Lonely Planet Releases Rio Access Guide


Accessible_Rio_city_guide_LargeIn celebration of the upcoming Olympics, Lonely Planet just released their Accessible Rio de Janeiro e-book. And according to the cover, all of the Paralympic athletes also received a copy.

The 160-page book contains a lot of the same general information as the larger Lonely Planet Rio de Janeiro guide, that was also released this year. Additionally, It’s clearly noted in the book that not all the places contained in the accessible edition were reviewed for access; and it further states that if a site does not have any access information, then it wasn’t visited by the access researcher. Good to know.

The Explore Rio de Janeiro section breaks the city down by neighborhoods and lists information about the sights, eating, drinking & nightlife, entertainment and shopping in each section. The general blurb from the larger guidebook is included, with some access information included at the end. So, if you want a quick run-down on what’s accessible, then start from the end of each review. Some entries have more detailed access information than others, but this section will clearly give you a good idea of places that have a modicum of access, as well as those that you should avoid at all costs.

Even though I keep up with access news from around the world – after all, that’s my job – I learned a thing or two from the book. For example, although I was aware that Especial Coop Taxi has ramped vehicles, I wasn’t aware that the size of their accessible fleet has increased to 50 taxis. That’s pretty impressive!

The most helpful section in the book – at least as far as access is concerned – is the Sleeping section, which lists 10 of Rio’s most accessible hotels. As with the attractions and restaurants, the general description from the other guide is followed by access information. Personally I would like to have seen more specific access details – such as the location of the accessible entrances – but I also realize that space was a consideration. Additionally, it would have been nice to have photos of the accessible rooms, and at least one detailed description of an accessible room (with a room number) from each property, so readers could get a better handle on the access features.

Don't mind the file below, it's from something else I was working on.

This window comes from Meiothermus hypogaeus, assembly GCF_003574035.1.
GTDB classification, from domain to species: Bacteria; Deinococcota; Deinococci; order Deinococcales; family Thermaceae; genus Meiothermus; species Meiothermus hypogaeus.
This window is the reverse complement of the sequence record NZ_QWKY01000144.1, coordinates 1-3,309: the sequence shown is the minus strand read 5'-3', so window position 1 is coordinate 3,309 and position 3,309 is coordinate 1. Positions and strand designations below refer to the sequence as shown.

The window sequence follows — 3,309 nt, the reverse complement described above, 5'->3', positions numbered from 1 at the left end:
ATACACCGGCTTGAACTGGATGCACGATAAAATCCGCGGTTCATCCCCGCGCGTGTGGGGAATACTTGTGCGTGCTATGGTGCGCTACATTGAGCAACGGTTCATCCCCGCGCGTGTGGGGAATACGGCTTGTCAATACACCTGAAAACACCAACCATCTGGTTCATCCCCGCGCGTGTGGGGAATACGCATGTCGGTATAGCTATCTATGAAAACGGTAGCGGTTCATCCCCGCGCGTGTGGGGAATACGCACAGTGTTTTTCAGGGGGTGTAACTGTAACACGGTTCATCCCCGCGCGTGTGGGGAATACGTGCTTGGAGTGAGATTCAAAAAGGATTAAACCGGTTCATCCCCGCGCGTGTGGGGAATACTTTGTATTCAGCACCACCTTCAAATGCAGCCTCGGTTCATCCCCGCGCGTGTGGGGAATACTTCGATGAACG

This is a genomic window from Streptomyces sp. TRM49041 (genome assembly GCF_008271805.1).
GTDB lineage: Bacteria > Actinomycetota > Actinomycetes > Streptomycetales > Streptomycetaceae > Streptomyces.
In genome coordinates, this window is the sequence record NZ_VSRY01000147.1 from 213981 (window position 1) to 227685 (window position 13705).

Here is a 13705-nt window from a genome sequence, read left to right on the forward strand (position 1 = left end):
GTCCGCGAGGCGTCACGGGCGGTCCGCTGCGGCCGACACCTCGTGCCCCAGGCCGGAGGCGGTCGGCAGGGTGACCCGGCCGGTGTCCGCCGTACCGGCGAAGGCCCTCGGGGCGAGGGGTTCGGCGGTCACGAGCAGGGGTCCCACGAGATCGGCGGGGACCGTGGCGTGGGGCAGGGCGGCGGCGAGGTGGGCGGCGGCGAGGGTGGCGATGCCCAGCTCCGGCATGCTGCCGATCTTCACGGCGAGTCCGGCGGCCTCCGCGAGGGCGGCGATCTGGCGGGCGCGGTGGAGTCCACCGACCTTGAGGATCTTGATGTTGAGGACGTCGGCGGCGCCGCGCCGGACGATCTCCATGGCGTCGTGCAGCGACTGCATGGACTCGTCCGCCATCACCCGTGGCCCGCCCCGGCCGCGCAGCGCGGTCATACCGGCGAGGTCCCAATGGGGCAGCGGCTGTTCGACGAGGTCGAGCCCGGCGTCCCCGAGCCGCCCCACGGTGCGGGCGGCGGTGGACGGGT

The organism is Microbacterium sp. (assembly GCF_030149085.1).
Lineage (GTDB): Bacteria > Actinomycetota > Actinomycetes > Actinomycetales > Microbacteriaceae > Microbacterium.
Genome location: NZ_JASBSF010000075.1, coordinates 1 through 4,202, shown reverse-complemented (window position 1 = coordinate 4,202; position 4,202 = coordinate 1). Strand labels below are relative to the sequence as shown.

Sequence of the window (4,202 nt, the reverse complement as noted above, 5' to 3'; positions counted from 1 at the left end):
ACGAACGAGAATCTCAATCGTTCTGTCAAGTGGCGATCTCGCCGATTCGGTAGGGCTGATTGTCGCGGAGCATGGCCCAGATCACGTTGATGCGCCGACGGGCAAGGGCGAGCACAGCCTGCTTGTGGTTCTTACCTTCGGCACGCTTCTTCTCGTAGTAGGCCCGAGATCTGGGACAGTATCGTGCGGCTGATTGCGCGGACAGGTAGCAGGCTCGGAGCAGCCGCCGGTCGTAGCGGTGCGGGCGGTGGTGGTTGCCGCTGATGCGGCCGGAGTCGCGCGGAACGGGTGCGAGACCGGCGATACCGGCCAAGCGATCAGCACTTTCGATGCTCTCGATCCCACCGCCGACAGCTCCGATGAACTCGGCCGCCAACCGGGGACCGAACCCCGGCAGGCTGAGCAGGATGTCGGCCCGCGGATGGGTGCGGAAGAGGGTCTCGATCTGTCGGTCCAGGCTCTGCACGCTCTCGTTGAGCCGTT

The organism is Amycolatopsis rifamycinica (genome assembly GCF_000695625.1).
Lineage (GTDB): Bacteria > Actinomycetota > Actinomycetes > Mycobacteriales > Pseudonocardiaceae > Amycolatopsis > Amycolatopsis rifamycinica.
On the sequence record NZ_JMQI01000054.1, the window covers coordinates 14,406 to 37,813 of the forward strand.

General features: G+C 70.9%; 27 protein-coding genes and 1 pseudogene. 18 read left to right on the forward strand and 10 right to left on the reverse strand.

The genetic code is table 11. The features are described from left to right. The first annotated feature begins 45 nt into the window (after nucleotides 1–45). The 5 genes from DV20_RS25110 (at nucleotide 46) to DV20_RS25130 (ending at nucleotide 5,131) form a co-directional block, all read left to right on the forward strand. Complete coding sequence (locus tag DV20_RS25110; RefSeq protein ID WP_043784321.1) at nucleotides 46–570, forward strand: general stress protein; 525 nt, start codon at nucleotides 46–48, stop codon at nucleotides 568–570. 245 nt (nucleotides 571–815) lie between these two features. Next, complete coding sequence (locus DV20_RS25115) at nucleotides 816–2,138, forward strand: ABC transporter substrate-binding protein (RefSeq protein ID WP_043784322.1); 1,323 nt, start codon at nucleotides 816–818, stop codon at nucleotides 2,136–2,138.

The guide concludes with a meaty A to Z section which covers everything from electricity and currency, to internet access, and even information for gay and lesbian travelers. This section includes a lot of basic information and often-overlooked details that travelers need to know, written by someone who has traveled extensively in the city; and quite frankly, that’s really what Lonely Planet does best.

One of the great things about this e-book is that it’s free. You can download your copy at http://shop.lonelyplanet.com/brazil/accessible-rio-1/.

Accessible Rio de Janeiro is definitely a good place to start, but you’ll have to contact the suppliers directly for more detailed access information. And if you do that, be sure and ask for photographs of the accessible features. Photos are so easy to send these days, and a picture really is worth a thousand words, especially when there may be a language barrier.

Enjoy Rio!